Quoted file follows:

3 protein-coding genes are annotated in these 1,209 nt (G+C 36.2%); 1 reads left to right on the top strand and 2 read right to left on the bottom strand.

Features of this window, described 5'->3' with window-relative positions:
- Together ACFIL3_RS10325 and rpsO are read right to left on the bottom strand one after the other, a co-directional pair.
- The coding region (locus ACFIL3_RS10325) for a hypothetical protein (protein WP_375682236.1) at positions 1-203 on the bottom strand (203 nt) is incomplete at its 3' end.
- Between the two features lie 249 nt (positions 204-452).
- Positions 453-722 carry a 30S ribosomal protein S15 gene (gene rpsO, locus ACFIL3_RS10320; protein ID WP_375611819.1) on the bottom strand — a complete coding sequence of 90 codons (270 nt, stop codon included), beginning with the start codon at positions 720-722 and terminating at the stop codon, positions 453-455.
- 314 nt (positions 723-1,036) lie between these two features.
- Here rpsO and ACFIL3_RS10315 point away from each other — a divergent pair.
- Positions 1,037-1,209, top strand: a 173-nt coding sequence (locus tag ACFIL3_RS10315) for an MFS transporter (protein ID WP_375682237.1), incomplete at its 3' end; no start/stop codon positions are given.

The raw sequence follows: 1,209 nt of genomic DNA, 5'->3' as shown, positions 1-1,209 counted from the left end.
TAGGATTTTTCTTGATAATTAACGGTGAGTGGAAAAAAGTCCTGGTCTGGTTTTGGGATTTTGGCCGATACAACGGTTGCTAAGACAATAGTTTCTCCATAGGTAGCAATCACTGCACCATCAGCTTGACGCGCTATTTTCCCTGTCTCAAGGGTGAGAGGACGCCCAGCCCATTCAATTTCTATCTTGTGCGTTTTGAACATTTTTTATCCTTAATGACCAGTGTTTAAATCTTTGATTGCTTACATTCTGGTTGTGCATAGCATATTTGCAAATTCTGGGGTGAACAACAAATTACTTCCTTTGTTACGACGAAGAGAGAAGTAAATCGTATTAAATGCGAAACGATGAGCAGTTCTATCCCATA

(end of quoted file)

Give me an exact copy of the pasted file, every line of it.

3 protein-coding genes are annotated in these 1,209 nt (G+C 36.2%); 1 reads left to right on the top strand and 2 read right to left on the bottom strand.

Features of this window, described 5'->3' with window-relative positions:
- Together ACFIL3_RS10325 and rpsO are read right to left on the bottom strand one after the other, a co-directional pair.
- The coding region (locus ACFIL3_RS10325) for a hypothetical protein (protein WP_375682236.1) at positions 1-203 on the bottom strand (203 nt) is incomplete at its 3' end.
- Between the two features lie 249 nt (positions 204-452).
- Positions 453-722 carry a 30S ribosomal protein S15 gene (gene rpsO, locus ACFIL3_RS10320; protein ID WP_375611819.1) on the bottom strand — a complete coding sequence of 90 codons (270 nt, stop codon included), beginning with the start codon at positions 720-722 and terminating at the stop codon, positions 453-455.
- 314 nt (positions 723-1,036) lie between these two features.
- Here rpsO and ACFIL3_RS10315 point away from each other — a divergent pair.
- Positions 1,037-1,209, top strand: a 173-nt coding sequence (locus tag ACFIL3_RS10315) for an MFS transporter (protein ID WP_375682237.1), incomplete at its 3' end; no start/stop codon positions are given.

The raw sequence follows: 1,209 nt of genomic DNA, 5'->3' as shown, positions 1-1,209 counted from the left end.
TAGGATTTTTCTTGATAATTAACGGTGAGTGGAAAAAAGTCCTGGTCTGGTTTTGGGATTTTGGCCGATACAACGGTTGCTAAGACAATAGTTTCTCCATAGGTAGCAATCACTGCACCATCAGCTTGACGCGCTATTTTCCCTGTCTCAAGGGTGAGAGGACGCCCAGCCCATTCAATTTCTATCTTGTGCGTTTTGAACATTTTTTATCCTTAATGACCAGTGTTTAAATCTTTGATTGCTTACATTCTGGTTGTGCATAGCATATTTGCAAATTCTGGGGTGAACAACAAATTACTTCCTTTGTTACGACGAAGAGAGAAGTAAATCGTATTAAATGCGAAACGATGAGCAGTTCTATCCCATA